New Chinese international tournament: Launching international tournaments seems to be the latest fashion in China, reflecting both the increasing prosperity of Chinese corporations and the high status of go as an intellectual sport. The increasing success of Chinese players in the international arena is undoubtedly another factor. The latest new arrival is the Mlily Cup World Open Tournament, sponsored by Mlily Healthcare. It starts out with an international qualifying tournament being held from May 21 to 24 that will decide 50 out of the 64 places in the first round of the main tournament. Of the 50, four places are reserved for women players and four for amateurs. The disposition of the 14 seeded places is five to China, three each to Japan and Korea, one to Chinese Taipei, and two special seeds selected by the organizers. First prize is 1,800,000 yuan (about $285,000). The first two rounds will be played in July, and the next two in August. The dates of the final and semifinals have not yet been decided. China graphic from wallsave.com

Share

The Power Report: Cho Leads Meijin; Kisei, Honinbo Begin; Pair Go

Monday May 13, 2013

by John Power,  Japan Correspondent for the American Go E-Journal

Cho U keeps sole lead in the Meijin League: Two important games in the 38th Meijin League were played on May 2. In one, Cho U 9P (W) beat Mizokami Tomochika 8P by resignation; in the other, Iyama Yuta Kisei (B) beat Sakai Hideyuki 8-dan, also by resignation. As a result, Cho improved his score to 5-0 and kept the sole lead. Iyama is in second place, on 5-1. The two are scheduled to play each other in June. The only other player with one loss is Hane Naoki, who is on 4-1. However, he has a bye in May.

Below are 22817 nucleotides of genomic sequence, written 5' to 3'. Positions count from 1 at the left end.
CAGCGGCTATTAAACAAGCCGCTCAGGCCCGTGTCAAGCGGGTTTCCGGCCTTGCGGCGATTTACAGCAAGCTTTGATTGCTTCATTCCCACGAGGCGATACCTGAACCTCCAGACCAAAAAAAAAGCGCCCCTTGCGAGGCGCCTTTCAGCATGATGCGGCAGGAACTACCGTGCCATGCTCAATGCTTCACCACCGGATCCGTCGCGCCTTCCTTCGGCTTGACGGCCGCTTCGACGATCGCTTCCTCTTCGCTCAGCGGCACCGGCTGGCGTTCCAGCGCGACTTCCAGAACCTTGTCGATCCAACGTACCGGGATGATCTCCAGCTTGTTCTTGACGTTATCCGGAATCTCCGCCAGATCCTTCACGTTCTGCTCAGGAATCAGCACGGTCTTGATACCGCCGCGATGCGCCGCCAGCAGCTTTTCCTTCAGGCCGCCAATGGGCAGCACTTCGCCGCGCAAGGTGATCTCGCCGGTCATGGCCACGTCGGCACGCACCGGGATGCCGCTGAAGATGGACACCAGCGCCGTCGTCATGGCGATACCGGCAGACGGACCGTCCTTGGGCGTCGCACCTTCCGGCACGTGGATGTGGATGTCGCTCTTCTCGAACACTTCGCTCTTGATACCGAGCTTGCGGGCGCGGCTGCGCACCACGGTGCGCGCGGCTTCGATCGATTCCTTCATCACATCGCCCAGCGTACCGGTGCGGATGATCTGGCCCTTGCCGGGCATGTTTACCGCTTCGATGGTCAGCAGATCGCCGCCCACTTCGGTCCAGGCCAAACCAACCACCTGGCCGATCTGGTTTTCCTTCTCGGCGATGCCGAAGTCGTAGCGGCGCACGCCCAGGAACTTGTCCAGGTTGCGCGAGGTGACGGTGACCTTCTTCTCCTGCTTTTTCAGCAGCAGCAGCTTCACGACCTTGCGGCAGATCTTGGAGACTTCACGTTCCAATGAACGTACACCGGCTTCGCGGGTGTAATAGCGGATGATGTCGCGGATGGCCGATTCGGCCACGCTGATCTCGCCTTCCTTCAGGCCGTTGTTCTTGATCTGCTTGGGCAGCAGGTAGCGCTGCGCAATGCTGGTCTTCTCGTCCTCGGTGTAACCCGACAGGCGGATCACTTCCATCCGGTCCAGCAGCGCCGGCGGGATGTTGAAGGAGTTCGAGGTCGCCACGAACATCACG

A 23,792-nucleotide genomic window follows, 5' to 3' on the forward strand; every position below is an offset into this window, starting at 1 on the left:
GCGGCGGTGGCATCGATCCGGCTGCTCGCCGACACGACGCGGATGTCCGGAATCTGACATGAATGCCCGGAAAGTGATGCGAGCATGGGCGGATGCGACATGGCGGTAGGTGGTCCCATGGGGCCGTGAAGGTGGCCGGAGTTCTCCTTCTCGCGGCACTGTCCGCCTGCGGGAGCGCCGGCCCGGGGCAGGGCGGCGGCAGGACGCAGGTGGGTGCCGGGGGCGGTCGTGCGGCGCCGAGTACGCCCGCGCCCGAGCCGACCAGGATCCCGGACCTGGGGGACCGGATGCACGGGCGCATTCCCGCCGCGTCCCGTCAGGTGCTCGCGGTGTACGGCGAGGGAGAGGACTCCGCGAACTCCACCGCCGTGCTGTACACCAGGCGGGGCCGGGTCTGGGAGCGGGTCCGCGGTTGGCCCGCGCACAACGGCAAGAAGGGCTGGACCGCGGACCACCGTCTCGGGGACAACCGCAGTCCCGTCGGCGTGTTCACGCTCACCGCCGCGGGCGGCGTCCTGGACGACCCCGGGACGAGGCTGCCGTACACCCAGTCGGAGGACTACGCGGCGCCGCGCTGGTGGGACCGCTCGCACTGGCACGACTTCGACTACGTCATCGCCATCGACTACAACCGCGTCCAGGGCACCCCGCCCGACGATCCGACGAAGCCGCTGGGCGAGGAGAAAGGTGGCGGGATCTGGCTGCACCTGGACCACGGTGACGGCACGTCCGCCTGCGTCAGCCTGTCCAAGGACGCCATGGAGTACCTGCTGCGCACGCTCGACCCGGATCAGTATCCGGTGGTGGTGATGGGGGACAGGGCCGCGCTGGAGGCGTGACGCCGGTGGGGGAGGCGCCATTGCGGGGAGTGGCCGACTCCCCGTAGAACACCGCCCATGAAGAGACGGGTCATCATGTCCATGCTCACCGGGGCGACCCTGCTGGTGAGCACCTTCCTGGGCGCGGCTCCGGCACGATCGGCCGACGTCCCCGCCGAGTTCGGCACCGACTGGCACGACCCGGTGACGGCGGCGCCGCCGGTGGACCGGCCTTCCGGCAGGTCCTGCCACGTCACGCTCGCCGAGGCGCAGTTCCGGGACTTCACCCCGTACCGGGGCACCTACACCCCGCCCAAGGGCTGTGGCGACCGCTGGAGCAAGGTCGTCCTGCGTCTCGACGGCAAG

Two more games were played on May 9. Takao Shinji 9P (W) beat Murakawa Daisuke 7P by resignation and Kono Rin 9P beat Yuki Satoshi Judan, also by resignation.  These results meant that Takao and Kono both kept their hopes of winning the league alive, as each has only two losses (Takao is 4-2 and Kono is 3-2). Neither has played Cho yet, so they need to “cooperate” to drag him down. Of course, they need Iyama to stumble as well. Incidentally, Yuki’s jinx continues: he has now lost 15 games in a row over three Meijin legues. Photo: Cho U, Official Nihon Ki-in photo.

Kisei Leagues starts: The 38th Kisei Leagues got off to a start with a game in the A League. Taking black, Yamashita Keigo Meijin beat Yoda Norimoto 9P by 5.5 points.

Honinbo title match starts on 16th: The big game later this week will be the first game of the 68th Honinbo title match, in which Takao Shinji 9P is challenging Iyama Yuta Honinbo. The game will be played on May 16 & 17. Takao has a dismal record against Iyama of 5 wins to 17 losses, but he was in superb form in the Honinbo League, which he won 7-0, so the title match is unlikely to be one-sided.

Professional Pair Go championship: The E-Journal reported on this tournament on May 6th. The Japanese Pair Go Association would like to add some details about the event. The official name of the tournament is the 1st China-Japan-Korea Professional Pair Go Championship. It is notable as the first purely professional international Pair Go tournament.  The first tournament in which professionals took part was the Pair Go World Cup 2010, which was held in Hangzhou, China. It was organized by the World Pair Go Association, and a total of 16 professional and amateur players took part.  This tournament was popular with spectators and go fans. This year’s event was organized by the WPGA with the cooperation of the Chinese Weiqi Association, Anhui Province and Hefei City. Matsuura Koichiro, President of the WPGA and former Director-General of Unesco, attended the tournament to give out prizes. A large number of photos and the game records can be found at the home pages of the Japan Pair Go Association and on the Pandanet page for the tournament. Photo: Pair Go Winners, representing China, Wang Chenxing 5-dan & Chang Hao 9-dan. From Pandanet.

Share

The Power Report: Yuki takes Judan Title, Reducing Iyama to Quintuple Crown; Korea Wins Huading Cup After 3-Way Tie

Monday April 29, 2013

by John Power,  Japan Correspondent for the American Go E-Journal